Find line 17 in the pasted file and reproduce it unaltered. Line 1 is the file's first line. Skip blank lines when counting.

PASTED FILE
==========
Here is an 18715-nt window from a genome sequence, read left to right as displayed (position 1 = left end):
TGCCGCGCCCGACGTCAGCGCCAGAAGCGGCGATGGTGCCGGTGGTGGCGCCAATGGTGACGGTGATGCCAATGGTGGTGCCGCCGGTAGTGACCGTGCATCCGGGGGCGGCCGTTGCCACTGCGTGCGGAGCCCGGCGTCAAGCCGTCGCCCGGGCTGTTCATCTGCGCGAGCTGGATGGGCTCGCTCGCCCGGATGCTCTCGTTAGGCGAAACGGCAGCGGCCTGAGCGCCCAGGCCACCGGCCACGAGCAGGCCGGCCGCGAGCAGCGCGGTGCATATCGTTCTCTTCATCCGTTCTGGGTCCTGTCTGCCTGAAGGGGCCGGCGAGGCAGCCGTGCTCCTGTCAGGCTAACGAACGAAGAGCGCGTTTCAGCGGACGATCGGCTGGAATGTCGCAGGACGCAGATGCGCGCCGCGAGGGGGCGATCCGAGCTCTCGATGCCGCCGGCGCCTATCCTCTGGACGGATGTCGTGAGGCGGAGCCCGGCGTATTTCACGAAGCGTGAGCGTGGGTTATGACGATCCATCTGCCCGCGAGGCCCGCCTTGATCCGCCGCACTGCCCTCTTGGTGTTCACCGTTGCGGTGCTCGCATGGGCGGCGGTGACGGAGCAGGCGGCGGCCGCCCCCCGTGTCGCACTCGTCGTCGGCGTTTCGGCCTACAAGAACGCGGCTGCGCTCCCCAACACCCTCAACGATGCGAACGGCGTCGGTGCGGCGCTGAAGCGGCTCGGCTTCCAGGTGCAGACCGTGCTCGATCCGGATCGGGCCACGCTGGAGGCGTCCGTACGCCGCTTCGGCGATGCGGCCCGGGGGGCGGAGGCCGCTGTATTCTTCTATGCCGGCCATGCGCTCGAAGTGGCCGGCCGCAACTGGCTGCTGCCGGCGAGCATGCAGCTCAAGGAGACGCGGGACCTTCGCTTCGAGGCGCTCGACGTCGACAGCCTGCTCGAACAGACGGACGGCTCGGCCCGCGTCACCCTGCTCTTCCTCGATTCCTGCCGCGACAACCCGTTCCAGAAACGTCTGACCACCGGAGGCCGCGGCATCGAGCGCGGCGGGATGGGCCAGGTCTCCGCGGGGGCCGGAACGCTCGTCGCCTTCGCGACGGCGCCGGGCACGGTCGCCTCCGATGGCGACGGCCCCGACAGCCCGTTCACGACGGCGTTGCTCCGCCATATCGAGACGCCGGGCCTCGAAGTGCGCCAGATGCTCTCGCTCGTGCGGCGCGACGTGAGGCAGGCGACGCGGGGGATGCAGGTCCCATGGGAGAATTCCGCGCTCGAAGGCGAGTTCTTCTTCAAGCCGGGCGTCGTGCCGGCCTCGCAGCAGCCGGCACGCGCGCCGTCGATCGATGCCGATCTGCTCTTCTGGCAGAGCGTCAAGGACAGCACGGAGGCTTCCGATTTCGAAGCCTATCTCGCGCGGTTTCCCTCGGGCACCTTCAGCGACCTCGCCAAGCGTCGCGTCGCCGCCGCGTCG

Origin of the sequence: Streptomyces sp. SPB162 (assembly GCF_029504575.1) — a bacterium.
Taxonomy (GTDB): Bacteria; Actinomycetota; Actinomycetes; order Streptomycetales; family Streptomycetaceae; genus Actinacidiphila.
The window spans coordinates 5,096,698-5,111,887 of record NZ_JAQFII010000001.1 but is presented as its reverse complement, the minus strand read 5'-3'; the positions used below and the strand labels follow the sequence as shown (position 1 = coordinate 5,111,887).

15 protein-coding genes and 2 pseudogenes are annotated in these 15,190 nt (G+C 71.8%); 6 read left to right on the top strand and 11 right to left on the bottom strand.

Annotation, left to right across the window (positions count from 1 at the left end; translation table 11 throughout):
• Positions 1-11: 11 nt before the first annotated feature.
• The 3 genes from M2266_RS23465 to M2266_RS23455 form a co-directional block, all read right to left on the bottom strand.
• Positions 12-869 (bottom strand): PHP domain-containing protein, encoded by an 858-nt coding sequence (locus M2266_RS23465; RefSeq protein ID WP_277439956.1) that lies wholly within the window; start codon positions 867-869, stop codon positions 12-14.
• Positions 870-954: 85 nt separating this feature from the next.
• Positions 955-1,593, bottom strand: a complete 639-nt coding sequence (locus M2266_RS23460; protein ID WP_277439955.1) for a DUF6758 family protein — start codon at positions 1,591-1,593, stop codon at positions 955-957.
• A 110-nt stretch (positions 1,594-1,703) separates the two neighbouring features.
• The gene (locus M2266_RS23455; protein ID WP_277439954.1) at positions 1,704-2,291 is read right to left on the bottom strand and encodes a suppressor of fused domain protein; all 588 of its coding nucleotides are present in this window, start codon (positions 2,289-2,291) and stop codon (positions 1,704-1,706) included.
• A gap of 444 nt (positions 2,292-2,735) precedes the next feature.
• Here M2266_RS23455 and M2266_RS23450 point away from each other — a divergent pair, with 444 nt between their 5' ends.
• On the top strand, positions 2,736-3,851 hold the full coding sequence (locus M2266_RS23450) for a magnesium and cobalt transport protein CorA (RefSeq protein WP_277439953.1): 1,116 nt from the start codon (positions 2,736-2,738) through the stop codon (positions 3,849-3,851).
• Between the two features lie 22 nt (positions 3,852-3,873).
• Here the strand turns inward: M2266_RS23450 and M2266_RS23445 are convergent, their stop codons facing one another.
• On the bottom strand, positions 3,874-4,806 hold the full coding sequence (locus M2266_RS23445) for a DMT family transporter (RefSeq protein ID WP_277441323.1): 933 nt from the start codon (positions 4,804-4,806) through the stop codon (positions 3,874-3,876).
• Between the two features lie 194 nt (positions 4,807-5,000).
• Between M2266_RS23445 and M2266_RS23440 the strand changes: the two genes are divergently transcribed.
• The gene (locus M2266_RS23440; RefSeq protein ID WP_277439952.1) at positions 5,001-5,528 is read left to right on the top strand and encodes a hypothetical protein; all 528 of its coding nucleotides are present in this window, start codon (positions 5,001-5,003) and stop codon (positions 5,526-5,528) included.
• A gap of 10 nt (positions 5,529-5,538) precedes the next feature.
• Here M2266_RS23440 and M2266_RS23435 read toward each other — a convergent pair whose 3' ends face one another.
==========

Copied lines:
• On the top strand, positions 2,736-3,851 hold the full coding sequence (locus M2266_RS23450) for a magnesium and cobalt transport protein CorA (RefSeq protein WP_277439953.1): 1,116 nt from the start codon (positions 2,736-2,738) through the stop codon (positions 3,849-3,851).